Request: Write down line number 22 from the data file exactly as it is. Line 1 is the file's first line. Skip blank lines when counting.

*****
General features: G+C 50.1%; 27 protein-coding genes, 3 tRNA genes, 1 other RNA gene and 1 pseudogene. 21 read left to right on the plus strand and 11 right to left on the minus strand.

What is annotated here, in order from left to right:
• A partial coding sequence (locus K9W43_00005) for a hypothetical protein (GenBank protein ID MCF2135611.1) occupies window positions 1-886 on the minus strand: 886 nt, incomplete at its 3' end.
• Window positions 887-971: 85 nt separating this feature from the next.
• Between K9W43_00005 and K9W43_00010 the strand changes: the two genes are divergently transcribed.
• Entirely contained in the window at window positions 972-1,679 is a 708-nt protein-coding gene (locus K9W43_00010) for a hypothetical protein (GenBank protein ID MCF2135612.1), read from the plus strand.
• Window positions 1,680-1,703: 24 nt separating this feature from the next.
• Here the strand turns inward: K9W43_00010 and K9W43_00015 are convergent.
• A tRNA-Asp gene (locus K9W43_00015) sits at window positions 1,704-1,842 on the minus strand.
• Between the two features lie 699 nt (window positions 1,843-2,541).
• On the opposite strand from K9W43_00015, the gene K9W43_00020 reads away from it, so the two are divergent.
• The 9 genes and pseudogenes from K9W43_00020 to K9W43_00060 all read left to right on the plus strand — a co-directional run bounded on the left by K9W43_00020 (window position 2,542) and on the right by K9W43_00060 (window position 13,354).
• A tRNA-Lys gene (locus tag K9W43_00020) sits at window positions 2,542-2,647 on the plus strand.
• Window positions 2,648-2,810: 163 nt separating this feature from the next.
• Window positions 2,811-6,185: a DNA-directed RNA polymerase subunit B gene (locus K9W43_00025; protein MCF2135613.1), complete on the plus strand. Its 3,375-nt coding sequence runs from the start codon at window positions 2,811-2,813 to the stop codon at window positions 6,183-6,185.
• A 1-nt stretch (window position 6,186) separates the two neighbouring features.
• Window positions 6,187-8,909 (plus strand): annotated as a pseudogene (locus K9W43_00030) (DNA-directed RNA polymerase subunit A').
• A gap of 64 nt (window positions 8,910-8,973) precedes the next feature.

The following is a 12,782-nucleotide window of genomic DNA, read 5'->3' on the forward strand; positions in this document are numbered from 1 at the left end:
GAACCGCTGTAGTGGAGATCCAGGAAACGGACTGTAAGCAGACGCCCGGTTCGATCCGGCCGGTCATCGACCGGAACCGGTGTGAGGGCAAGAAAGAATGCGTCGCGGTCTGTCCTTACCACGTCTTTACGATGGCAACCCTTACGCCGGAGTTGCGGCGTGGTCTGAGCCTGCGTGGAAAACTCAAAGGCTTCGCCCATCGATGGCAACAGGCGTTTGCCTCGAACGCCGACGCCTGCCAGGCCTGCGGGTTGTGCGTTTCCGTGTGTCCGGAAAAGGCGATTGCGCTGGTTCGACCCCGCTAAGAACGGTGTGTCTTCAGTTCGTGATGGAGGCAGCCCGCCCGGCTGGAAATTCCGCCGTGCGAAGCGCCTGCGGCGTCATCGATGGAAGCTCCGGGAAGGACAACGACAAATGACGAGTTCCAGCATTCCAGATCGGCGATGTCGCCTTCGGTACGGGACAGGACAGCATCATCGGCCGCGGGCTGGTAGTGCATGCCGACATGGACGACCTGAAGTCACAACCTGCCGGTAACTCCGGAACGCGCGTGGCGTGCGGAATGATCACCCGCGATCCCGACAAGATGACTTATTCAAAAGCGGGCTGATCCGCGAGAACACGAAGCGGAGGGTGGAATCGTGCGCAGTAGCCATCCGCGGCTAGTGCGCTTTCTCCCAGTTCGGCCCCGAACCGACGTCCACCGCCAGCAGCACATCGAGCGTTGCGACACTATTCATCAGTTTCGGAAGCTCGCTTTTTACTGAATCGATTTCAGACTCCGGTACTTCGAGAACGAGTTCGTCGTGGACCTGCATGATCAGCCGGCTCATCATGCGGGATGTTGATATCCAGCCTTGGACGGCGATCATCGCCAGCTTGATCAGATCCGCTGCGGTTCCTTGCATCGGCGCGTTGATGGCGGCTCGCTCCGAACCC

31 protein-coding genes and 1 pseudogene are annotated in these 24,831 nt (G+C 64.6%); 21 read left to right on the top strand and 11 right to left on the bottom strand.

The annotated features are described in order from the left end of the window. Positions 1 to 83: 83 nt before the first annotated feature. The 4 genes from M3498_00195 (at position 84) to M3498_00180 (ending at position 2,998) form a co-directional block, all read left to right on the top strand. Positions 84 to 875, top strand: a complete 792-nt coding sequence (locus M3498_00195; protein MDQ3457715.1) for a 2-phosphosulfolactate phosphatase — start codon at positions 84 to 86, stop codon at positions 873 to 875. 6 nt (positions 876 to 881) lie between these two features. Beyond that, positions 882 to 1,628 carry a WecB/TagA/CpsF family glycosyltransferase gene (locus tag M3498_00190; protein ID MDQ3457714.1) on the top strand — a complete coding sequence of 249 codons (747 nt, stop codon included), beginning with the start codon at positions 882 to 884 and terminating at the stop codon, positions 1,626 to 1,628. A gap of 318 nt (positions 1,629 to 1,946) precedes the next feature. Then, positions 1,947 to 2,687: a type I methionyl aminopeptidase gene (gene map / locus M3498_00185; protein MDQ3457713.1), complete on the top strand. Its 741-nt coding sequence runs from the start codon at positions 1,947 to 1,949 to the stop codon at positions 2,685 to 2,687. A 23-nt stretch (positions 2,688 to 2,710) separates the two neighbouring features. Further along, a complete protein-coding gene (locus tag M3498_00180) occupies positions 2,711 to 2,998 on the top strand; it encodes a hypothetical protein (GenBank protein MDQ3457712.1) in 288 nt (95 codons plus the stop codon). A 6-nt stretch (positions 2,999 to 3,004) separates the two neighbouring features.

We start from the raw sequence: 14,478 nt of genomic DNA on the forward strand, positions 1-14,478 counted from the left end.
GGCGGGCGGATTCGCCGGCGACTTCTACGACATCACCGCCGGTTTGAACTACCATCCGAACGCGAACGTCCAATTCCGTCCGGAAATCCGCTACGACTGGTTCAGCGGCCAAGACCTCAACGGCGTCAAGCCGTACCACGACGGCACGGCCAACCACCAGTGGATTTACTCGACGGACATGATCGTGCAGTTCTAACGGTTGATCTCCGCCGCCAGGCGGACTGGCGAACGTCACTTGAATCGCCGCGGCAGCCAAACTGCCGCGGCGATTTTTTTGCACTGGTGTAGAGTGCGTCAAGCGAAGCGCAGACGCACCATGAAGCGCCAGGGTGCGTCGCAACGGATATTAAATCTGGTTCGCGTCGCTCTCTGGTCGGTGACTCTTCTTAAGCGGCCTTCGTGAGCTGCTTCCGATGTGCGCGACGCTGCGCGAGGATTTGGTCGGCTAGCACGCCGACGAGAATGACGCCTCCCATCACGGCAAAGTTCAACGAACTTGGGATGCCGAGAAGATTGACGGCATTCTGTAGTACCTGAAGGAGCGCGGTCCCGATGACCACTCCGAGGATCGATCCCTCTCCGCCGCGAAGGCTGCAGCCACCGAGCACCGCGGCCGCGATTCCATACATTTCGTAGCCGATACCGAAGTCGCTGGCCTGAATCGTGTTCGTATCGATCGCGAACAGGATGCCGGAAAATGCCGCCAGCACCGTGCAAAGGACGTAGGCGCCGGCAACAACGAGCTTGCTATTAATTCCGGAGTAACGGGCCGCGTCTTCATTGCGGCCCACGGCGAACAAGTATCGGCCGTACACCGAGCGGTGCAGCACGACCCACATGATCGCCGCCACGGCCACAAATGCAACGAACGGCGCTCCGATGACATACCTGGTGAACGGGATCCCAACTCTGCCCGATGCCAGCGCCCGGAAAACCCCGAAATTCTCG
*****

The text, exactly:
The annotated features are described in order from the left end of the window. Positions 1 to 83: 83 nt before the first annotated feature. The 4 genes from M3498_00195 (at position 84) to M3498_00180 (ending at position 2,998) form a co-directional block, all read left to right on the top strand. Positions 84 to 875, top strand: a complete 792-nt coding sequence (locus M3498_00195; protein MDQ3457715.1) for a 2-phosphosulfolactate phosphatase — start codon at positions 84 to 86, stop codon at positions 873 to 875. 6 nt (positions 876 to 881) lie between these two features. Beyond that, positions 882 to 1,628 carry a WecB/TagA/CpsF family glycosyltransferase gene (locus tag M3498_00190; protein ID MDQ3457714.1) on the top strand — a complete coding sequence of 249 codons (747 nt, stop codon included), beginning with the start codon at positions 882 to 884 and terminating at the stop codon, positions 1,626 to 1,628. A gap of 318 nt (positions 1,629 to 1,946) precedes the next feature. Then, positions 1,947 to 2,687: a type I methionyl aminopeptidase gene (gene map / locus M3498_00185; protein MDQ3457713.1), complete on the top strand. Its 741-nt coding sequence runs from the start codon at positions 1,947 to 1,949 to the stop codon at positions 2,685 to 2,687. A 23-nt stretch (positions 2,688 to 2,710) separates the two neighbouring features. Further along, a complete protein-coding gene (locus tag M3498_00180) occupies positions 2,711 to 2,998 on the top strand; it encodes a hypothetical protein (GenBank protein MDQ3457712.1) in 288 nt (95 codons plus the stop codon). A 6-nt stretch (positions 2,999 to 3,004) separates the two neighbouring features.